self-defense - not home defense (see my previous comment on home defense)

If you are talking about concealled carry, that is also a personal thing. concealable guns are small, but the caliber doesn't have to be. I usually carry a .380 auto, it is the right size, and ballistically, it is not that different from 9mm. I also - very rarely - carry my 9mm. It depends more on how I am concealing the firearm than anything else.

In general, people should carry the largest caliber that they are a) comfortable with - i.e. be accurate with - and b) conceal. I am fairly accurate with my .357, but that hand cannon can't be concealed.

Whatever you (or anyone) does, don't buy a gun for your spouse. Guns are like shoes - they need to fit the individual.
 
If she decides on a .38 or .357 revolver for a home defense or personal protection weapon, I'd have her consider loading it with a combination of CCI\Speer .38/.357 Shotshells and hollowpoint bullets. For the first three rounds, using 3 shotshells will raise her chances of hitting the bad guy if he's within 15 feet - and they'll scare the crap out of him at any range. These rounds are also less likely to go through walls and inflict unintended consequences. Using hollowpoints for the remaining rounds will give her a 'reach out and touch someone' option that is guaranteed to inflict serious injury - no matter what the range. And since this ammo load is intended for close-in self defense, she won't be worrying about the issue of how to take down a bad guy at longer ranges.

Alan J.
 
The .38 Special is an excellent home defense round. We highly recommend it and if you are looking for a good gun to use, Taurus is a great brand.

Here is a post in which we explore the topic a little more fully:

http://posseincitatus.typepad.com/posse_incitatus/2004/07/gun_review_taur.html
 
For home defense, I would suggest taking a step back from which gun, for a moment, to consider two other tools:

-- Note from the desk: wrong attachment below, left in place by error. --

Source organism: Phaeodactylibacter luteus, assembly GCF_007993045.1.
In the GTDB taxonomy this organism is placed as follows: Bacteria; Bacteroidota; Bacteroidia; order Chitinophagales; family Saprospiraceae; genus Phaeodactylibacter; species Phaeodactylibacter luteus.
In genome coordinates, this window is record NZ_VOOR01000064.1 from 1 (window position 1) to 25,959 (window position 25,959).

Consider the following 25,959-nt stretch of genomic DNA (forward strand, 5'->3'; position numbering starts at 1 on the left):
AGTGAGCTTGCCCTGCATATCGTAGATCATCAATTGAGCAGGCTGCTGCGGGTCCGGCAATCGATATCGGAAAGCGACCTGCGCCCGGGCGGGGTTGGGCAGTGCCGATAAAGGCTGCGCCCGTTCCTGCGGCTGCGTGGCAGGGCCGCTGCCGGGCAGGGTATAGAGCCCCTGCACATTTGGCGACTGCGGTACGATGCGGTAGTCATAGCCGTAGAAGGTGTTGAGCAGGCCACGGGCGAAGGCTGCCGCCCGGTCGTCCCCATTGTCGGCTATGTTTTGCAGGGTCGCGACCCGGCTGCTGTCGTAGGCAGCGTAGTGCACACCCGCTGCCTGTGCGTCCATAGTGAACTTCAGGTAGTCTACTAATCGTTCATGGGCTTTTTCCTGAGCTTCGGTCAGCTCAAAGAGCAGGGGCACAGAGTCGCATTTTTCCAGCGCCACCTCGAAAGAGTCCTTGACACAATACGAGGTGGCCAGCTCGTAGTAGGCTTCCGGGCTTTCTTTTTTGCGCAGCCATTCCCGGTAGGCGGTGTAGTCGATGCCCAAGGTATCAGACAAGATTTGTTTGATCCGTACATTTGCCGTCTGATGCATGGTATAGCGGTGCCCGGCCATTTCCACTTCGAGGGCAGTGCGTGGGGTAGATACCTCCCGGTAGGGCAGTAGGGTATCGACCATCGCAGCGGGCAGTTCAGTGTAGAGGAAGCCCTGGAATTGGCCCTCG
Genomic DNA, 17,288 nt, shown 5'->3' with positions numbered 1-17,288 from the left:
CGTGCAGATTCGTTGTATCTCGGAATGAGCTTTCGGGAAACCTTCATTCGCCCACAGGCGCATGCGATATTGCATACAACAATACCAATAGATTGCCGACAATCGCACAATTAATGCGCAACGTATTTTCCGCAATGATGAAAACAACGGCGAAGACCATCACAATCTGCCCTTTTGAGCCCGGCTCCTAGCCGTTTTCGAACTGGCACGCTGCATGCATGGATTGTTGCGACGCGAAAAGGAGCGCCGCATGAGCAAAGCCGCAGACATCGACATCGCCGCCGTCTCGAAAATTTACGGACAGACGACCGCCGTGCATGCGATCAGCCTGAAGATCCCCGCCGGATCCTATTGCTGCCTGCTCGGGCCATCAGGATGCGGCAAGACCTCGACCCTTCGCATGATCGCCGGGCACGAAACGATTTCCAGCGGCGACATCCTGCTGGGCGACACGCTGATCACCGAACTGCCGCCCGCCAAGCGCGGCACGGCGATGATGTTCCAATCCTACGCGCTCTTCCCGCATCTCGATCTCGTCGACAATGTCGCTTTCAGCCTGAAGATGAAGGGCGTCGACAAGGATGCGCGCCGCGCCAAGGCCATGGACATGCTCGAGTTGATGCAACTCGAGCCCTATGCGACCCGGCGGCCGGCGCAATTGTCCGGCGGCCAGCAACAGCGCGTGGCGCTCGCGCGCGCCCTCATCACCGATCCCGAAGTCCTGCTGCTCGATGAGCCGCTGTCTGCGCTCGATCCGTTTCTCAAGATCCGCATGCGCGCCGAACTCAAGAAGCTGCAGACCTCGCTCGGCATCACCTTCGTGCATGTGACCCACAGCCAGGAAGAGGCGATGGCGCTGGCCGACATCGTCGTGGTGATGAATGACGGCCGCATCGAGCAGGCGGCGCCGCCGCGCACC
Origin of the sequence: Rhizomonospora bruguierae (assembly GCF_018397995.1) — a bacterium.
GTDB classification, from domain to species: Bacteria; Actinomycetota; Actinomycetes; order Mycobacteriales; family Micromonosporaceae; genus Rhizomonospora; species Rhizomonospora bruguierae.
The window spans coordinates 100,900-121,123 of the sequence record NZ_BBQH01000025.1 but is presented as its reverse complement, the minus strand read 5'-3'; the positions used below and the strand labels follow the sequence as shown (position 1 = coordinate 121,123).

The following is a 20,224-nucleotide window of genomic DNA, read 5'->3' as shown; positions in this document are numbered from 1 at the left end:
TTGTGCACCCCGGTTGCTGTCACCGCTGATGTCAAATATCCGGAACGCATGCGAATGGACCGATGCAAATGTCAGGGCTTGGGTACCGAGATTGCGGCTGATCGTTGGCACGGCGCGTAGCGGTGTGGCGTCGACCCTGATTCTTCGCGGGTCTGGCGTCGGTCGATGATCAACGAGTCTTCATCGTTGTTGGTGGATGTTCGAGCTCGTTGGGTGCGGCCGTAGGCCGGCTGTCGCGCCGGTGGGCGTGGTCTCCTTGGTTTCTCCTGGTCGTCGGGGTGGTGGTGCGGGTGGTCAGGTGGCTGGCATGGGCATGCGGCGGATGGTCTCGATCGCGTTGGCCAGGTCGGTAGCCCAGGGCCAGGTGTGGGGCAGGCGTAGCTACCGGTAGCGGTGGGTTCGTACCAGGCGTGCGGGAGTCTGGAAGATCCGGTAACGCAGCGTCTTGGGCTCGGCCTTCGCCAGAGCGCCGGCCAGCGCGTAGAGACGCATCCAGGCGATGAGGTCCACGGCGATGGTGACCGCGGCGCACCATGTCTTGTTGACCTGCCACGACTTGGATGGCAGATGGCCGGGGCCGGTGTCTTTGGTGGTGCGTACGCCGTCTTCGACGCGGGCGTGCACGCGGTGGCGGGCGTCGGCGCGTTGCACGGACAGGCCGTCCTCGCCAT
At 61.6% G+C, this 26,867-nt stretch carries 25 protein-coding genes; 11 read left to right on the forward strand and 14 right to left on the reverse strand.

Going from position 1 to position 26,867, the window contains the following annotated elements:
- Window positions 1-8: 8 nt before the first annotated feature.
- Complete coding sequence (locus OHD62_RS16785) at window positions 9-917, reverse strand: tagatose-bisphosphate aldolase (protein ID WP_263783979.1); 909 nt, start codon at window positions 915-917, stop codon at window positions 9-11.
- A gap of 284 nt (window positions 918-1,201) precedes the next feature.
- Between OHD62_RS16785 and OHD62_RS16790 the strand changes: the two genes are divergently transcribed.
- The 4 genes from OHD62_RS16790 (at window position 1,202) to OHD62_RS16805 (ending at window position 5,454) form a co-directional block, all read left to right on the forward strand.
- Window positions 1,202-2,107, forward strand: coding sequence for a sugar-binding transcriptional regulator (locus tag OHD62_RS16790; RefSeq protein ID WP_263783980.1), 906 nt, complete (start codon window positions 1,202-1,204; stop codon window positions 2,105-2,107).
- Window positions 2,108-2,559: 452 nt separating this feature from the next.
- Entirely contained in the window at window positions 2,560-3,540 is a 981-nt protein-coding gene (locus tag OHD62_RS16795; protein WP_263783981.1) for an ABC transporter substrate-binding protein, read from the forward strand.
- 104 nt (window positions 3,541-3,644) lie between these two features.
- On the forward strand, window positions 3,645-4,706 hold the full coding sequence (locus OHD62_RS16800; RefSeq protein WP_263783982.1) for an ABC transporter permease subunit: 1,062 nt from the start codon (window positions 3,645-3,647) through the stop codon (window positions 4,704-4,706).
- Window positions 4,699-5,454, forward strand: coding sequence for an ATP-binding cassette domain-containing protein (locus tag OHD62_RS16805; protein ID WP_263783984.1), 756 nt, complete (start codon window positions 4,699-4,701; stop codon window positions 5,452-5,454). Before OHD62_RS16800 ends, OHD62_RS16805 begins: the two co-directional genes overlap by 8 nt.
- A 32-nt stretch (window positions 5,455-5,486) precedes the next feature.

A working flashlight with fresh batteries, and a charged cell phone, both which can be found in the dark in a moment.

My impression is that this is a new shooter--what's wrong with learning the basics on a .22 revolver, then moving up to a .38?

For self-defense outside the home, I'd go with with a snubbie in .38 Special. I assume that the shooter is going to invest in good training and regular practice.

And apropos of .22, I seem to recall a thread on The High Road about a woman shooting an attacker with a .22 Magnum pistol; made a helluva mess out of the attacker!
 
Another vote for the 38/357 revolver.

I don't like long guns for home defense, at least not as primary weapons. The huge size makes it too hard to bring them to bear on a badguy before he's on top of you, and next to impossible to keep control of in a fight, especially when you have a average-sized woman against a muscular ex-con. Handguns are much better for this.

Autos are good weapons, but they are often hard to manipulate and confusing for newbies. I'd make sure that she could rack the slide fully and knew how to load and unload it before getting one.

The revolver is still the best choice, IMHO, for someone who isn't that into guns, but wants to be able to defend themselves. They're cheap, reliable, and pretty hard to screw up with. A 357 lets you start out with the mild but still fairly effective 38 Special, and move up to the proven 357 Mag if/when the shooter is ready for it.
 
Feel free to come and check it out if you get time :-)
 
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It pretty much covers Replica related stuff.